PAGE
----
One of the true markers of how hip and trendy a city is can be determined by the number of cocktail bars that call it home. You can judge how much a city loves to party with its number of bars, but it’s the number of cocktail establishments that determine a town’s genuine class.
Austin is fortunate to be a new center in the current enlightenment of craft cocktails and mixology taking place across the country. The creation of these specialty drinks is now recognized as an art form and has been elevated to the recognition provided to chefs and sommeliers, and now you can learn the stories behind the bar thanks to the new documentary, Hey Bartender.
Last seen on Austin screens during this year’s SXSW, Hey Bartender will return for one night at the Stateside Theatre on Saturday, June 22 to provide you with the history of cocktail making and the personal stories of those who mix them.
While the history behind cocktails and craft bartending is expansive and informative, it might feel like too much of a History Channel special with an endless stream of experts providing information. The true insight of the film comes with its spotlight on two different bartenders: a young gun who is an up-and-coming rock star in the cocktail world and a former bank executive looking to keep his bar in Westport, Connecticut afloat.
Both are great subjects in showing the divide in what bartending has become in recent years. Steve Schneider is a talented apprentice in NYC’s immensely popular Employees Only cocktail lounge. He’s what you’d expect to find behind the bar at your trendy locale: tatted up, with hipster chic facial hair and a cocksure attitude while serving you a Pimm’s Cup.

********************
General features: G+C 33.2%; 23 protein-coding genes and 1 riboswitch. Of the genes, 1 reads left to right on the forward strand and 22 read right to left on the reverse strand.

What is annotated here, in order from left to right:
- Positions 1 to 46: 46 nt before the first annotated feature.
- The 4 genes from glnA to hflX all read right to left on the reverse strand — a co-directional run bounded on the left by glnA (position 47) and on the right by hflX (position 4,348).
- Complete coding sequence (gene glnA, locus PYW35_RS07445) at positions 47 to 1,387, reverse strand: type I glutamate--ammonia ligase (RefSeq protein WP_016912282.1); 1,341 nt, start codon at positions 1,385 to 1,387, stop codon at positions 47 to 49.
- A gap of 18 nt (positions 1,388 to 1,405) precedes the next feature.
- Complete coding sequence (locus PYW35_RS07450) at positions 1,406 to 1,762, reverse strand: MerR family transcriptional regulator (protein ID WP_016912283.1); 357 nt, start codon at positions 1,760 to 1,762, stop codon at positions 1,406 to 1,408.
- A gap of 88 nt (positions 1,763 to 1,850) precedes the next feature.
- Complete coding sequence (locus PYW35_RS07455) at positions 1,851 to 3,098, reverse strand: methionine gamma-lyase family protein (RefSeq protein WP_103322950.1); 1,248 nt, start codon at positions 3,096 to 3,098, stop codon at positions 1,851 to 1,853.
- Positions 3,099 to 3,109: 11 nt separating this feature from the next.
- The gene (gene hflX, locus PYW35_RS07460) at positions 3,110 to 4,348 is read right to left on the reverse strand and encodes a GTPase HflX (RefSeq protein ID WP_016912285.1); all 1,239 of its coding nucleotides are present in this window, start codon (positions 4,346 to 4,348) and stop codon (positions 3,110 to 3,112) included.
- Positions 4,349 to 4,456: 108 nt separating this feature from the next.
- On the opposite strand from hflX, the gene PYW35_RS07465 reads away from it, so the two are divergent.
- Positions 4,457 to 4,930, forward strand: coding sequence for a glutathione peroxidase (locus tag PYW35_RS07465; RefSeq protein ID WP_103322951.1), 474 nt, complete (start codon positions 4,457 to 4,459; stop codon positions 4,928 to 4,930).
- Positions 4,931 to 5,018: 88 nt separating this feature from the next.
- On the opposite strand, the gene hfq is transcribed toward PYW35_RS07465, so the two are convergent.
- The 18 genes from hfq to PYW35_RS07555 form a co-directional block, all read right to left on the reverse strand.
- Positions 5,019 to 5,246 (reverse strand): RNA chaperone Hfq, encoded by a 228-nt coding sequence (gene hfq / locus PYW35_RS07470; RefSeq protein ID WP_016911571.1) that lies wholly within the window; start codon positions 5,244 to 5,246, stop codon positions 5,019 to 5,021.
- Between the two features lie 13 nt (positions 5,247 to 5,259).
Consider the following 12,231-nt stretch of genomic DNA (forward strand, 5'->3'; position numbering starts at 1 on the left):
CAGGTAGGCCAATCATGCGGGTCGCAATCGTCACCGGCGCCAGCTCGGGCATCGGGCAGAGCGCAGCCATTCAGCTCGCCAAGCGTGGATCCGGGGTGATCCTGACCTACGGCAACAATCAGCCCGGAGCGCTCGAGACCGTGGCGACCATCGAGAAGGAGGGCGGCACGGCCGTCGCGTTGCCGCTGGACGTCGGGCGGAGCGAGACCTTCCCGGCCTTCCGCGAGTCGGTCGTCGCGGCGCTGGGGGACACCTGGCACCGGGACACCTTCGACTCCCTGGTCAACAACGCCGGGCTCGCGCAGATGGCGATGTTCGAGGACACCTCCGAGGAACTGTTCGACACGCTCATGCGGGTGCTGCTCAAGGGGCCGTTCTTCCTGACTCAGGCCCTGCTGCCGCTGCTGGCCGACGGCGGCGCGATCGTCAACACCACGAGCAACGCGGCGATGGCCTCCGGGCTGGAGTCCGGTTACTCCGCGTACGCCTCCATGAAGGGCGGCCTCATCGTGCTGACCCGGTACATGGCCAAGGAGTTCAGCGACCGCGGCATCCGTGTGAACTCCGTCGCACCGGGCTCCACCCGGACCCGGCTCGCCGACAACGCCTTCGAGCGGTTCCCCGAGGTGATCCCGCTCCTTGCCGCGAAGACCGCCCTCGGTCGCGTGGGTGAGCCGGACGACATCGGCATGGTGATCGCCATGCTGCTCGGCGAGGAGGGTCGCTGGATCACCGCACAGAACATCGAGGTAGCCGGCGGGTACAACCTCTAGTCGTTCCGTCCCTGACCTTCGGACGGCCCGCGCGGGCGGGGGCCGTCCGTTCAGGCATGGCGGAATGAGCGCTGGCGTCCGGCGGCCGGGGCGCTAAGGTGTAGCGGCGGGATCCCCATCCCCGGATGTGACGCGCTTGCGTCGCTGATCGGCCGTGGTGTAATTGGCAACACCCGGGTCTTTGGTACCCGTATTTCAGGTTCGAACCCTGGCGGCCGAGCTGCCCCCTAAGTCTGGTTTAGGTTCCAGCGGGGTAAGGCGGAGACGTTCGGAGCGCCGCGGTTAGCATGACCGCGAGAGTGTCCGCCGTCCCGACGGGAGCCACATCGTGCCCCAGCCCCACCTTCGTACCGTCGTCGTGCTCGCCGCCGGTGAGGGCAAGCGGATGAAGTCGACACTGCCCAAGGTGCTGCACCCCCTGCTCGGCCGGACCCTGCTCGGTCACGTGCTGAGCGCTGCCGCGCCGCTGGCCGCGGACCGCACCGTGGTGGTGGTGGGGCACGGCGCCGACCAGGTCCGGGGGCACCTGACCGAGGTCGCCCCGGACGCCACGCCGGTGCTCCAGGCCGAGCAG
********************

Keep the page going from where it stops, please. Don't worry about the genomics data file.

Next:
On the flip side is the bartender that most of America is used to. Steve Carpentieri left behind banking to pursue his dream by buying a restaurant/bar called Dunville’s. Despite past success, his business is starting to languish and the bills are stacking up, all while he laments the fact that fewer people care about the bars where everybody knows your name.
These opposing bartenders define what it is a bartender is supposed to do. Schneider immerses himself deep into creating his own art each night, but dismisses the term “mixologist,” considering them to be bartenders who take too long to measure out your drink while making it for you. Carpentieri is reluctant to even join the craft cocktail movement, not seeing why he needs to change what he already understands.
The true lesson provided by the film’s subjects and its talking heads is that bartending will always be about service, whether mixing you up a Ramos Gin Fizz or just handing you a beer. When they’re pouring you that drink, it’s all about making you feel like you’re the only person at the bar.
The film itself provides many lessons for aspiring bartenders, and Saturday’s screening offers even more lessons before and after the show. Before the screening, David Alan of Tipsy Texan and Bill Norris of Midnight Cowboy will tend some bar and sell some special cocktails in the lounge. After the film, you can pick some bartender brains in a Q&A, and maybe you’ll decide to ditch the cubicle and start learning to pair the right bitters with the right spirits.